Scuba Diving the Philippines: 5 Tips for Saving Air
Do you breathe your tank down faster than your buddy? Here are 5 diving tips I want to share with you. I read these useful tips in the September 2011 issue of Scuba Diving. These tips should help you conserve your oxygen and extend your bottom time.
1. Fix the Small Leaks.
Even a tiny stream of bubbles from an O-ring or an inflator swivel adds up over 40 minutes, and may be a sign of more serious trouble ahead. A mask that doesn't seal is another kind of leak in that you have to constantly blow air into it to clear out the water. It's also a source of stress, which needlessly elevates your breathing rate and thereby reduces your breathing efficiency. Does your octopus free-flow easily? That can dump a lot of air quickly. Detune it or mount it carefully so the mouthpiece points downward.
2. Dive More.
Inexperienced divers are famous for burning through their air supply at a furious rate, so one of the best diving tips for saving air is to simply dive more often. You may not be a new diver, but unless you dive almost every week it's still an unnatural activity. By diving more, your body will get used to the idea and you'll breathe less.
3. Swim Slowly.
The energy cost of speed is even more than you might think. Swim half as fast as you do now and you'll use less air.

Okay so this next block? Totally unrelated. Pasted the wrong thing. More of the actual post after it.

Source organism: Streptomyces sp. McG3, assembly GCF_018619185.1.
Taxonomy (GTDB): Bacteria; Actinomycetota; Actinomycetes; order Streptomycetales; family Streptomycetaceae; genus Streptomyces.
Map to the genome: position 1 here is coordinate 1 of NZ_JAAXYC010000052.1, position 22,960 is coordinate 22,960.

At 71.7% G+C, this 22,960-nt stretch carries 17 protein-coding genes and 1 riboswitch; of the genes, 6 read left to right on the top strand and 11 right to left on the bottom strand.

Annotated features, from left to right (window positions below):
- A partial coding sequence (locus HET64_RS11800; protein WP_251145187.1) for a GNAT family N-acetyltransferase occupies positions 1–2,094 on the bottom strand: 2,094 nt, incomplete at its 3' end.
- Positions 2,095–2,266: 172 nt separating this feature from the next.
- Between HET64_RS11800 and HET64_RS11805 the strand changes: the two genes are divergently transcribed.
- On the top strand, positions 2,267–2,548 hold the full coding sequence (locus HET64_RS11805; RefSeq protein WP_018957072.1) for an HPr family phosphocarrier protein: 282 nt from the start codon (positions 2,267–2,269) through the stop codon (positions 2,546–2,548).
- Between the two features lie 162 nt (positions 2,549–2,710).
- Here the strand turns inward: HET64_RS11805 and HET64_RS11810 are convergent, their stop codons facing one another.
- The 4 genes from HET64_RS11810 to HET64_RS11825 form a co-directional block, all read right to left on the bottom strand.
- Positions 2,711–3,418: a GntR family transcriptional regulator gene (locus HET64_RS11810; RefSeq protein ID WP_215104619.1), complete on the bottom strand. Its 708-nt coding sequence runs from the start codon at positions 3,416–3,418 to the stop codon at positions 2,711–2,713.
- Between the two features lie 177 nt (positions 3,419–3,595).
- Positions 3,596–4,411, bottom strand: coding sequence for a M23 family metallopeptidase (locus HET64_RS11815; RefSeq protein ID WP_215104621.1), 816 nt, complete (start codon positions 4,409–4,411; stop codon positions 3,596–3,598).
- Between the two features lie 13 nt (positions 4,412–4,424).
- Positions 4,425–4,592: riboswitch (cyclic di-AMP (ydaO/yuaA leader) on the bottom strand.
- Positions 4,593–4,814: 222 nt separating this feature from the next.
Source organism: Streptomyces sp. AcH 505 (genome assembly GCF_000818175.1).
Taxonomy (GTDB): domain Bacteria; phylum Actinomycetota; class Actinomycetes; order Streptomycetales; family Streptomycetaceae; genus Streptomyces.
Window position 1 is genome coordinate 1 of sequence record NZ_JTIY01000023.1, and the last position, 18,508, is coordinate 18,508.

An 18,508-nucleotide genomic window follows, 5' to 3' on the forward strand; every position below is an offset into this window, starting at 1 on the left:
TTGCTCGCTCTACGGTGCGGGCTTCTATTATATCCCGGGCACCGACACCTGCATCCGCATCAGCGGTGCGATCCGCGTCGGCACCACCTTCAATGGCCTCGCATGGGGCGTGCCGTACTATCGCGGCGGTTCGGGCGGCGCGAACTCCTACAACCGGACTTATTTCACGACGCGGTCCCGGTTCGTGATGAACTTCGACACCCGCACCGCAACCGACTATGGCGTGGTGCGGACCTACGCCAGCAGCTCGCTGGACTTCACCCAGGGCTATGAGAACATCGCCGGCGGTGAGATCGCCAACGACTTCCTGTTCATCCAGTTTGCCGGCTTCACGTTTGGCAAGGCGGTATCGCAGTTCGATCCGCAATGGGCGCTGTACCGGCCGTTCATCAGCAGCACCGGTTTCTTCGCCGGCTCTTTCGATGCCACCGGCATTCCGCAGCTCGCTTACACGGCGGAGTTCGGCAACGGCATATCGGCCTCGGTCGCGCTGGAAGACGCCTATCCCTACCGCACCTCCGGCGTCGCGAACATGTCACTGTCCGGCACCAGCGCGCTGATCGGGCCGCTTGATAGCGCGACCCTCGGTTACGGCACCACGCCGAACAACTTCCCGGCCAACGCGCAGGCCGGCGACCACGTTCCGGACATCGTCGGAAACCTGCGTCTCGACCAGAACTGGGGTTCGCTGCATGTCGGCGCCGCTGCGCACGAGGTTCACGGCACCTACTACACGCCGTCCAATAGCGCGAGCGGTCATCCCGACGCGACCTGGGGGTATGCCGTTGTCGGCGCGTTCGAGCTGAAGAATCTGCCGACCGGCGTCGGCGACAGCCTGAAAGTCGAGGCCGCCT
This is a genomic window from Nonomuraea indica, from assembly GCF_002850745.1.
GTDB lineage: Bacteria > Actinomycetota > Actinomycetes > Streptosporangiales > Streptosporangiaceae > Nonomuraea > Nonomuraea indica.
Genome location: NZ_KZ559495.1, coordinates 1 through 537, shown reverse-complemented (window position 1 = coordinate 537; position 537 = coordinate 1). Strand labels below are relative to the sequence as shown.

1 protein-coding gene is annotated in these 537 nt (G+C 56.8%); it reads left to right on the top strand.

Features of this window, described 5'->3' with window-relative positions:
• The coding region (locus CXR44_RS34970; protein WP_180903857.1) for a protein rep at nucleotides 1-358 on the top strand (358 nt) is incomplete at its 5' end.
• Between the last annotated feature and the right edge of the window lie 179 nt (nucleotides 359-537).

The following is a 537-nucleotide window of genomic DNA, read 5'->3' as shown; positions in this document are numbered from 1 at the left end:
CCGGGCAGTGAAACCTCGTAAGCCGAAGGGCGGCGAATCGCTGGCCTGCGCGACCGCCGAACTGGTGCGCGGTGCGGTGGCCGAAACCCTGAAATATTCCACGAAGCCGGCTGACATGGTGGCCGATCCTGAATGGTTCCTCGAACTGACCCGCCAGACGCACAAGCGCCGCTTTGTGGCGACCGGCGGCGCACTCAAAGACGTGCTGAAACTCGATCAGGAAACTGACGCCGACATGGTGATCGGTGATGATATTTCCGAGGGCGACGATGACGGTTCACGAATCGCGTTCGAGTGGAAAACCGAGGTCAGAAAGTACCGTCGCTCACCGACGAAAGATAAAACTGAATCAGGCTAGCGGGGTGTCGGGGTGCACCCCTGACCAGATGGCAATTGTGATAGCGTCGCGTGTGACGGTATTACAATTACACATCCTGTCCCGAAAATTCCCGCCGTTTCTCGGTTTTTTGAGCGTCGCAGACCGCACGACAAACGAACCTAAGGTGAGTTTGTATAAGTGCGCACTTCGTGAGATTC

4. Stay Shallow.
As your regulator has to deliver air at the same pressure as the water, a lungful at 33 feet/ 10 metres (two atmospheres) takes twice as much out of your tank as does the same breath at the surface. At 99 feet/30 metres (four atmospheres) it takes twice as much as at 33 feet/10 metres. There's absolutely nothing you can do about that except to avoid being deeper than you have to be. If you're making a transit over an uninteresting sand flat to get to the edge of the drop-off, do it at 15 feet/5 metres instead of at 40 feet/12 metres and you'll save air.
5. Minimize the Lead.
If you're over-weighted, you have to put more air into your BCD to float it and be neutral. The inflated BCD is larger and requires more energy and oxygen to push it through the water. An extra eight pounds of lead means your BCD is one gallon bigger when inflated enough to make you neutral.
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